In 2007, just before the global financial crisis saw lenders retract from the market en force, interest-only mortgage sales equated to one-third of all mortgage sales.
According to data from the Council of Mortgage Lenders, this was the interest-only market peak but, as the first article showed even then this type of loan was already facing regulatory headwinds and the prospect of new rules such as the Mortgage Market Review.
While many high street banks such as HSBC pulled out, other more niche lenders remained. These include Virgin Money, Aldermore, private bank Coutts and various building societies.
The market contraction has made shopping around more difficult for the average consumer - and sometimes frustrating brokers attempting to get the best possible solution for their higher net-worth clients.
Jonathan Harris, director of London-based Anderson Harris, says: “The previous climate was irresponsible so the changes were welcome, but there are still some borrowers perfectly suited to interest-only, such as those in receipt of predominantly bonus-driven remuneration.
“We have gone from one extreme to another. Things had to change but the pendulum has swung too far.”
Competition from the smaller lenders and building societies, combined with better terms and conditions and tighter lending criteria, may see some banks start coming back to the market with interest-only or hybrid options.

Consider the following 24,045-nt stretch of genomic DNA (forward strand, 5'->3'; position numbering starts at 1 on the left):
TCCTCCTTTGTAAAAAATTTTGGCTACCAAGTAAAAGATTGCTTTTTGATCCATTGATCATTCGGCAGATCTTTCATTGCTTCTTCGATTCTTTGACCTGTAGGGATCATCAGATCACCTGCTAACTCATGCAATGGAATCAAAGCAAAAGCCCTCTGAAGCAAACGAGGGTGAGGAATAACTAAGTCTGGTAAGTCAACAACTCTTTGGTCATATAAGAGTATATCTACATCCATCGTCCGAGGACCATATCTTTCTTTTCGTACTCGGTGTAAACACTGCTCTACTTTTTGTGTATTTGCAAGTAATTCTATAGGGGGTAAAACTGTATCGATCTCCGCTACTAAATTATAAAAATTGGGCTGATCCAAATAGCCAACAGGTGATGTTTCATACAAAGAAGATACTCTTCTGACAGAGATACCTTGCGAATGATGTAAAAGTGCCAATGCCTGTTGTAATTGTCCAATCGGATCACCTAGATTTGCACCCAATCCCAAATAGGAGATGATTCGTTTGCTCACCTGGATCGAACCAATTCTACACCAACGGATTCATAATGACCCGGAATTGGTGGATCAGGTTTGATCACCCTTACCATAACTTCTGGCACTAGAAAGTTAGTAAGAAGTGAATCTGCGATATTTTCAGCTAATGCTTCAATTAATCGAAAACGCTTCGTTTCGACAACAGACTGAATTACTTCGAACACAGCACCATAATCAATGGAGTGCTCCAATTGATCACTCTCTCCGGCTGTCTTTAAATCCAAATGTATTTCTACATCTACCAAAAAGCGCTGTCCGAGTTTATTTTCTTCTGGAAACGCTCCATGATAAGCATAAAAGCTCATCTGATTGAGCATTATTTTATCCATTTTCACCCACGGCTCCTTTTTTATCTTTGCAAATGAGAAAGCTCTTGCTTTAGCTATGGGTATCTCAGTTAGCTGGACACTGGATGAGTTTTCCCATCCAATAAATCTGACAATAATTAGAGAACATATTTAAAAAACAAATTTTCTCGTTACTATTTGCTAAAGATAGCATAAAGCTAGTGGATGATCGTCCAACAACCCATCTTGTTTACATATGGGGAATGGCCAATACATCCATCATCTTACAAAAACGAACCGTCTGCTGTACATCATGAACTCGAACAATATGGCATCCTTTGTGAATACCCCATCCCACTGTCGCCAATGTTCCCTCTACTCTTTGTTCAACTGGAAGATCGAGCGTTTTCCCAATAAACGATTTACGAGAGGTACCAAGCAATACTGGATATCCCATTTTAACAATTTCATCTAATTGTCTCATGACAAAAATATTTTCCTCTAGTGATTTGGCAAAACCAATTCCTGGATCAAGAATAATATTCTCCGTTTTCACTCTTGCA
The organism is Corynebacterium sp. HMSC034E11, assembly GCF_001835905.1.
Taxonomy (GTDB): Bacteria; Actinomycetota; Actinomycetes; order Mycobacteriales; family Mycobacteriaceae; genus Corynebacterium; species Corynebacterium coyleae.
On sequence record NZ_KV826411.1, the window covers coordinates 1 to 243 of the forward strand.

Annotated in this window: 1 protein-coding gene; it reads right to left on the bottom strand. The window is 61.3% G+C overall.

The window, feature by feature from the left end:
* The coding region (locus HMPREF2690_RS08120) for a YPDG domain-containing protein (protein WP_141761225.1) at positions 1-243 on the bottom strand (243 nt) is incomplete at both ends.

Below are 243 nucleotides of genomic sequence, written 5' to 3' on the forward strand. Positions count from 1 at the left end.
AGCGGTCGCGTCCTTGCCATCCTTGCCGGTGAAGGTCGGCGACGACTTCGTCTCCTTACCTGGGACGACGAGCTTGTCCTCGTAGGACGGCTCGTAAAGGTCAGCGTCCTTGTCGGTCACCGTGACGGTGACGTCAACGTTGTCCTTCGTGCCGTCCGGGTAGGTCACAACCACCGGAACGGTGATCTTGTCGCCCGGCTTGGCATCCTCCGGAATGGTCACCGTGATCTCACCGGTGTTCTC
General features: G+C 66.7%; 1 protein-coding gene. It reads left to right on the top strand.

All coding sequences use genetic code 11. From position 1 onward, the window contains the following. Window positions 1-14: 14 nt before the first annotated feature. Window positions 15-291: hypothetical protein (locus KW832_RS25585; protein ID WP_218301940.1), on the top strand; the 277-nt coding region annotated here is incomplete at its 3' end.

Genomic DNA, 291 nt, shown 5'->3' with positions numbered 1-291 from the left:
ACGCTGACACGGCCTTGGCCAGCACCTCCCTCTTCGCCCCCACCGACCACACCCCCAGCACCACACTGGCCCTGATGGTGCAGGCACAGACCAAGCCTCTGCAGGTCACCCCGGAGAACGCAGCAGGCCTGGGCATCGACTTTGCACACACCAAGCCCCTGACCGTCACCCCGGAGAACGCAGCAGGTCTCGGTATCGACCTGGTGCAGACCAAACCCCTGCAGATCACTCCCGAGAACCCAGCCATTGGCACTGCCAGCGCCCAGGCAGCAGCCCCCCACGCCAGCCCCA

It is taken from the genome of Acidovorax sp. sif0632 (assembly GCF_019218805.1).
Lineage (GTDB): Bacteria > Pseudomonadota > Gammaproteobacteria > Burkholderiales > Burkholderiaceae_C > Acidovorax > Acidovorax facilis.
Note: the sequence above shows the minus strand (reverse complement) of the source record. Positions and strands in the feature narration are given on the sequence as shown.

Not everyone is returning but, as Jaedon Green, director of products and distribution for Leeds Building Society, says, this is a sign of a good market. “It should be expected different lenders are active in different areas as part of a healthy and competitive market.”
Any improvement in availability will be a slow process, as Roland McCormack, intermediary director for TSB, explains: “With some smaller lenders recently relaxing lending criteria and winning market share, some banks are now re-entering this space and adjusting their own criteria.
“However, lenders are likely to remain cautious, despite the suitability of an interest-only product for some groups, such as high earners with irregular income.”
TSB is a relative newcomer, having launched in September 2013, after being divested from Lloyds Banking Group. It offers interest-only mortgages, subject to customers meeting qualifying repayment strategy criteria and having a loan-to-value (LTV) up to 75 per cent.
Currently, Bank of Ireland offers up to 60 per cent LTV, with rates starting from 1.5 per cent.
Aldermore considers owner-occupier interest-only applications for up to 75 per cent LTV, and 80 per cent for most buy-to-let properties.
Other lenders have started to return. NatWest, for example, pulled out in 2013, but as FTAdviser reported last year, Natwest Intermediary Solutions reintroduced residential interest-only mortgages for new business from 21 September 2015, with a maximum loan-to-value of 75 per cent.
Applicants need a single gross annual income of at least £100,000, excluding discretionary bonuses, and have an acceptable repayment strategy in place. There are restrictions if the borrower intends to sell their home to repay the loan.